The government makes efficient use of all available human, financial and organizational resources. Nevertheless, there is some room for improvement. This includes channeling more money into the educational system as well as establishing a more efficient public administration, as has been stated in the annual report of the Ministry of Public Service, administrative and institutional reforms, and dealing with unemployment, social inequalities and corruption. Structural labor market weaknesses are a key ongoing concern and translate into a disconnect between labor supply and demand on the one hand and education and training challenges on the other.
As such the emergence of new economic sectors as calls for a restructuring of the country’s education and human resource development system. The country developed strategies to ensure access to learning opportunities for all so that citizens can achieve personal growth, develop critical thinking skills and adapt to changing environments.
There is a National Audit Office outlined in section 110 of the constitution. Established at the time of independence, it audits government spending and publishes an annual report. In general, it does a good job but more often than not the report is only used as a political instrument. Similarly, the parliament has a Public Accounts Committee whose membership is multiparty. However, here as well, its reports are not debated in parliament, nor are sanctions slapped on those found guilty of gross mishandling of public funds. Year in, year out, both institutions publish very damaging reports on misuse and squandering of public funds, which make the headlines of newspapers and are used in political arguments but it all stops there with the consequence that corrective measures are rarely taken.
Despite the country’s financial efficiency, its budget deficit and public debt are high, and this trend has even increased over the last year, mostly because of the impact of the COVID-19 pandemic. Mauritius has been heavily impacted economically by the health crisis but the government has reacted rapidly and has reallocated resources to combat the pandemic and provide support to the different sectors of society. There has been the vote for additional government expenditure driven by the unpredictable disruptions triggered by the COVID-19 pandemic. As such, the government acted swiftly to protect the nation, businesses and citizens against the virus and all resources, including financial, have been mobilized.
Efficient use of assets
Taking Mauritius’ economic and political success into consideration, one might assume that there is a coherent national policy. The current 2020 – 2024 government program is a continuation of the former one. Politics is institutionalized in Mauritius and there is coordination among the various actors involved. Often conflicts arise within certain parastatal institutions particularly where these institutions’ chairpersons are political appointees. They are often in conflict with the directors of these institutions, which points to internal frictions.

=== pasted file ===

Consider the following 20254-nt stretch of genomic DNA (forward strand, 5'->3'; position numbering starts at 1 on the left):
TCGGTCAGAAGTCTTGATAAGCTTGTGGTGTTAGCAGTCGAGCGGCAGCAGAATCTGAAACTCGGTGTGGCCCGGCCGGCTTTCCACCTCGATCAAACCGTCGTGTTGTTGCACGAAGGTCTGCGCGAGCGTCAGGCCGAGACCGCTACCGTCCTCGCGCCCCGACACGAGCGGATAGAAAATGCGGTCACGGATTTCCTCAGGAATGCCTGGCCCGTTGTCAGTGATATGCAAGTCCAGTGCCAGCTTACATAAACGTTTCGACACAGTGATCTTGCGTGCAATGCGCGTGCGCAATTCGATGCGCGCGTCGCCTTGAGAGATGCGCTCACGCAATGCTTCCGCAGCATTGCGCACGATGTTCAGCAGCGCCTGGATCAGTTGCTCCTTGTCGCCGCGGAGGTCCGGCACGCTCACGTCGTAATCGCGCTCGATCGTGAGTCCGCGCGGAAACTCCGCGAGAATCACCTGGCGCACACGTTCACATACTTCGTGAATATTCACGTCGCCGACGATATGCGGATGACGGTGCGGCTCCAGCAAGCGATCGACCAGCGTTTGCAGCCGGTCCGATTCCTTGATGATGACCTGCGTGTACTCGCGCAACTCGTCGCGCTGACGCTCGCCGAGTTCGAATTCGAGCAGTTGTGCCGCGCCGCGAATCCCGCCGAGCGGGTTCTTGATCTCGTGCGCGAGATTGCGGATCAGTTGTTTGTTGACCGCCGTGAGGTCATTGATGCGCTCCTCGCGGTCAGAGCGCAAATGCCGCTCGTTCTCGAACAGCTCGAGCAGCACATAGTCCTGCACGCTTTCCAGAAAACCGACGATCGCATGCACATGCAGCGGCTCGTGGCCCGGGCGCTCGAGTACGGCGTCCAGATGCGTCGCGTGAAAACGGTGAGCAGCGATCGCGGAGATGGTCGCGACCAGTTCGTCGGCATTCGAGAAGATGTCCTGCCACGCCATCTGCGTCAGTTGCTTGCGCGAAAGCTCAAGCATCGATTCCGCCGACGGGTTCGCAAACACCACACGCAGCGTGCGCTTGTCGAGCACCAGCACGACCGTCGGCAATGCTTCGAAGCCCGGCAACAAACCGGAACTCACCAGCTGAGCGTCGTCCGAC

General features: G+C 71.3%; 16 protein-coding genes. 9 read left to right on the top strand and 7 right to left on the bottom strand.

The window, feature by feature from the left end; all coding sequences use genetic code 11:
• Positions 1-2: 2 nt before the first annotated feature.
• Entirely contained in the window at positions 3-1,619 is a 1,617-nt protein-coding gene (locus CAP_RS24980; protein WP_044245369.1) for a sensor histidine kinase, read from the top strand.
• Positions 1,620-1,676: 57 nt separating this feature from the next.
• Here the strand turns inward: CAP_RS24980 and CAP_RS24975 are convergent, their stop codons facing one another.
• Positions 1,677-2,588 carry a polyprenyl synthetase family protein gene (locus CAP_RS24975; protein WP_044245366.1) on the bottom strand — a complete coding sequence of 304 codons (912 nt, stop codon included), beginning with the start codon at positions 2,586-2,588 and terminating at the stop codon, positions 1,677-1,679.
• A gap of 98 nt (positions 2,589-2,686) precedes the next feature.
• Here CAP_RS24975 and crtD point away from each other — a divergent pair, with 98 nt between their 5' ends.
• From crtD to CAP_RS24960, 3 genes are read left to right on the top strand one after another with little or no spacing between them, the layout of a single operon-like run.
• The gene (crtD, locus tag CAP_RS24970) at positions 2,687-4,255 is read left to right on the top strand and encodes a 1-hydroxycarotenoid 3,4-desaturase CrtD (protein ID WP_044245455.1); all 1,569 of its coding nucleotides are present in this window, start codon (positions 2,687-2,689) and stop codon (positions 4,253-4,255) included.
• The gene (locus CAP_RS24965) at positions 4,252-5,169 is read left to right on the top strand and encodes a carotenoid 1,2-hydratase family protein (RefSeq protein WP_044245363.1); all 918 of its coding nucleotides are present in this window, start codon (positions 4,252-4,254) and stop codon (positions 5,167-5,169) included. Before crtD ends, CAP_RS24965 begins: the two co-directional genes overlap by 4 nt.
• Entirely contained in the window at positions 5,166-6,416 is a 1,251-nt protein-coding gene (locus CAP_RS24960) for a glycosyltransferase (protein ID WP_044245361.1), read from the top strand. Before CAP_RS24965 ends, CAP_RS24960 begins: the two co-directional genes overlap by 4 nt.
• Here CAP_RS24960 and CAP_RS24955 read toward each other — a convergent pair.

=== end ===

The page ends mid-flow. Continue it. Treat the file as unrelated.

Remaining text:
There are also strong leaders within some political parties who hold on to their position with no inclination to pass the baton, giving rise to popular disenchantment with the Mauritian political establishment. This is a developing phenomenon. The demand for change is growing louder.
Accusations of mismanagement have been formulated by activists and citizens in general in the wake of the ecological disaster in July 2020. Demands for the prime minister and the government to resign and new elections to be organized were formulated by the larger public. However, major political opposition parties, despite having joined the fray in clamoring for the resignation, are not seen as doing enough to further weaken the ruling party. This might be explained by the long parliamentary recesses that prevent the opposition from doing its job efficiently, keeping the government on its toes.
When it comes to the management of the pandemic COVID-19, there has been a rather efficient response by the government with coordinated measures to combat efficiently the virus.
Mauritius is presented as sub-Saharan Africa’s shining example of democracy, good governance and economic success, with the status of one of the least corrupt countries in the African continent. However, in recent years this positive reputation has been somehow damaged by rising corruption concerns, the poor handling of the MV Wakashio oil spill and the blacklisting by the European Union in 2020 due to legislative and implementation gaps in the fight against money-laundering. The government has tried to overcome these shortcomings and despite a review carried out by Financial Action Task Force (FATF) and the EU in February, the country is likely to stay on the blacklist until at least September of this year.
The current government program (2020 – 2024) lists transparency and accountability mechanisms within the institutions as a priority as well as the intensification of the fight against corruption and fraud with zero tolerance of corrupt practices. The new legislative regime on the declaration of assets is an example of transparency legislation, also known as “sunshine law.” The country, as a member of the Eastern and Southern Africa Anti-Money Laundering Group (ESAAMLG), has endorsed the internationally recognized standards of the Financial Action Task Force (FATF) against money-laundering and terrorist financing. However, as stated earlier in this report, the European Commission has identified Mauritius as a high-risk third country with strategic deficiencies in its Anti-Money Laundering/Combating the Financing of Terrorism (AML/CFT) regime and since October 1, 2020, Mauritius figures officially on the blacklist on money-laundering and terrorist financing.